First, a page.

A blockage of the movement of chemical supplies and signals within the tube-shaped, brain-to-body cellular highways called axons, appears to occur much earlier than previously thought in the development of Alzheimer’s disease, according to research by the University of California, San Diego (UCSD) School of Medicine. The finding could lead to earlier diagnosis and may also provide insight into the causes of Alzheimer’s, a progressive, memory-robbing brain disorder affecting some 4.5 million Americans.
Published in the February 25, 2005 issue of the journal Science, the study was conducted in mouse models of Alzheimer’s disease and with brain tissue from human Alzheimer’s patients who had died when their disease was in its early stages.
The researchers found that abnormal amounts of proteins, organelles and vesicles had clogged up the axons – like a rock in a garden hose – in mouse models of Alzheimer’s almost a year before other disease-related symptoms were noted, and in the human tissue of early Alzheimer’s patients.
Axons are the long cellular highways that connect brain cells to each other and that carry electrical signals and chemical supplies throughout the brain. Axons extend long distances to their end points, called synapses; nerve impulses are transmitted via the axons so that thought, perception, memory, and learning can occur. Axons also extend to tissue such as muscle so that movements can be controlled by the brain. Although scientists have known that the transportation process within axons appeared blocked in late-stage Alzheimer’s patients, this study provides the first evidence that the process occurs early, perhaps even before the clinical signs of the disease are noticeable.
The findings also provide the first evidence of a mechanistic link between the two pathologies characteristic of Alzheimer’s brain tissue – twisted, insoluble brain fibers called neurofibrillary tangles, and amyloid plaques, which are excessive accumulation of protein fragments that the body produces normally. Previously, scientists have been unable to determine the molecular relationship between these two different characteristics.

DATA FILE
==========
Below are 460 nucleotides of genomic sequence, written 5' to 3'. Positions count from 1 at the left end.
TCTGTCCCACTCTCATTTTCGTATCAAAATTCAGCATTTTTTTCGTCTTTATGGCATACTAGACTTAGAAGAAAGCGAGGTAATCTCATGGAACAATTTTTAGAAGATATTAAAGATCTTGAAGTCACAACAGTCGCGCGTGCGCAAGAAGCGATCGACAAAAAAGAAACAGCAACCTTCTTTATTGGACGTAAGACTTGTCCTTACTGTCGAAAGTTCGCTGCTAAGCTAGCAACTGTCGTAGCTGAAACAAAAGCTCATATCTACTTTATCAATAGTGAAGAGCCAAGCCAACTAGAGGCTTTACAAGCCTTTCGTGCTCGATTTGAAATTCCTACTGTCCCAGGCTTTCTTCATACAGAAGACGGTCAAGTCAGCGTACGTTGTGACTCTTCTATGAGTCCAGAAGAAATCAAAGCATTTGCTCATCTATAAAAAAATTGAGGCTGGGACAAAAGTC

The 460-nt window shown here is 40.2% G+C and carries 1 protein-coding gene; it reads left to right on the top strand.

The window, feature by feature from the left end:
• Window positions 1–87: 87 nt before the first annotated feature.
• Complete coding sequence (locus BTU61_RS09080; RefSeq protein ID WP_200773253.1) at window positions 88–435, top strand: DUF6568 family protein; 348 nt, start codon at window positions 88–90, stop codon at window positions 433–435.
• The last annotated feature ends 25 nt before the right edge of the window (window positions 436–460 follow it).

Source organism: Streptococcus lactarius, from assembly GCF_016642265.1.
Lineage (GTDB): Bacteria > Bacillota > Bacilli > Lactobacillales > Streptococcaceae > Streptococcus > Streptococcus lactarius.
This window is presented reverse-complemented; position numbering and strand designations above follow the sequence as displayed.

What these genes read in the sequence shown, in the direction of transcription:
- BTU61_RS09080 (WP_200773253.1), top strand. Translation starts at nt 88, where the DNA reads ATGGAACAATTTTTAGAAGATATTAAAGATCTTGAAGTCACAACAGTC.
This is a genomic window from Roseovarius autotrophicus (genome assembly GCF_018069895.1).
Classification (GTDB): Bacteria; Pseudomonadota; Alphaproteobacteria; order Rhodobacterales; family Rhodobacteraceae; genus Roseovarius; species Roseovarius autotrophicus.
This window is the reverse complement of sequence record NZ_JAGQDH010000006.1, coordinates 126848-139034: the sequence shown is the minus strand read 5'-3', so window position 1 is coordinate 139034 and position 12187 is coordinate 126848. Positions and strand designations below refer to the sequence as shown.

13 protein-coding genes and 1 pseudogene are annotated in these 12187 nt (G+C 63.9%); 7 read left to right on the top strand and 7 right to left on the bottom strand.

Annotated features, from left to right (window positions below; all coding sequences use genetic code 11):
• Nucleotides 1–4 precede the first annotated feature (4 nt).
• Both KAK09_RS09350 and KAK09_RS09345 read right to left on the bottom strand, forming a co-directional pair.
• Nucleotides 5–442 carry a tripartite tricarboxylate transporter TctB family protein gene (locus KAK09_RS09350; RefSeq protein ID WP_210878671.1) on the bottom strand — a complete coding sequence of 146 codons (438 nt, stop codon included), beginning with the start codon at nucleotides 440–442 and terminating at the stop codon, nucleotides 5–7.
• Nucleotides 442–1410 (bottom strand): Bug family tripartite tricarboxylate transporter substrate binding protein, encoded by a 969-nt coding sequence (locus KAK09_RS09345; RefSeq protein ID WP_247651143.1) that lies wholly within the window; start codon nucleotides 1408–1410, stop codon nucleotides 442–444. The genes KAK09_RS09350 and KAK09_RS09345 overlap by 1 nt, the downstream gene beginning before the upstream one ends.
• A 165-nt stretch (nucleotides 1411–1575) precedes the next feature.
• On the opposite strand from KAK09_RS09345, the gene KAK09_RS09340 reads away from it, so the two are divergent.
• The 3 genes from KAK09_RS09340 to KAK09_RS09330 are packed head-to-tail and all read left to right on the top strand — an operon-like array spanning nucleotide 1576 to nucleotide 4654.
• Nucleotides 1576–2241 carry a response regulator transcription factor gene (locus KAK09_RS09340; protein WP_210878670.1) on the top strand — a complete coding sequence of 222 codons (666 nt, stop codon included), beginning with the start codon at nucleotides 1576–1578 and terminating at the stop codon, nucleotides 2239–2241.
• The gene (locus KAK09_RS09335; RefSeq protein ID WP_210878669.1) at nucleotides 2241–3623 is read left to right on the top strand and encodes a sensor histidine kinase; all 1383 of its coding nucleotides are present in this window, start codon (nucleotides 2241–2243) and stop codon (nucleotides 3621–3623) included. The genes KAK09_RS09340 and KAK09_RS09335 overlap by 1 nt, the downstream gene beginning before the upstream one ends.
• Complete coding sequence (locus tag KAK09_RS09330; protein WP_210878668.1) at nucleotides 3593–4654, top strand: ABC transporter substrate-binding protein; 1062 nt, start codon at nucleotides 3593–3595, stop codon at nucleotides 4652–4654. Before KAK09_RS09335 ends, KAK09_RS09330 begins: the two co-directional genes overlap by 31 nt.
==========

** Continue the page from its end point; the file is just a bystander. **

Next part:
“Proteins in both the tangles and plaque appear to be involved in transportation of materials within the axons,” said the study’s senior author Lawrence S.B. Goldstein, Ph.D., a UCSD professor of cellular and molecular medicine and a Howard Hughes Medical Institute investigator. “Tau, the protein in neurofibrillary tangles, is a protein that appears to regulate traffic within axons. Blockage within axons may promote the generation of excess amyloid beta, the protein in amyloid plaques.”
When the scientists evaluated the contents of axonal blockages, they found accumulations of haphazardly arranged vesicles, mitochondria and other organelles. Also prominent was an accumulation of kinesin-1, a protein that acts like a miniature truck to carry molecular cargo through the axons. An additional experiment showed that even a small reduction of kinesin is sufficient to impair axonal transport and promote abnormal amounts of amyloid beta.
“Our evidence suggests that axonal blockage does not form in response to amyloid deposition,” Goldstein said. “Rather, blockage seems to occur prior to amyloid deposition and other disease-related pathology. Thus, our findings suggest that axonal transport deficits play an early and potentially causative role in Alzheimer’s disease.”
The study was funded by the National Institutes of Health, the Ellison Medical Foundation, the Pew Foundation, the Boehringer-Ingelheim Fonds and the Howard Hughes Medical Institute. Additional authors included first author Gorazd B. Stokin, UCSD Department of Cellular and Molecular Medicine; and Concepcion Lillo, and David Williams, Ph.D., UCSD Department of Pharmacology; Tomas L. Falzone, Richard G. Brusch, and Stephanie L. Mount, UCSD Department of Cellular and Molecular Medicine; Edward Rockenstein, UCSD Department of Neurosciences; Rema Raman, UCSD Department of Family and Preventive Medicine; Peter Davies, Department of Pathology, Albert Einstein College of Medicine; and Eliezer Masliah, M.D., UCSD Departments of Neurosciences and Pathology.
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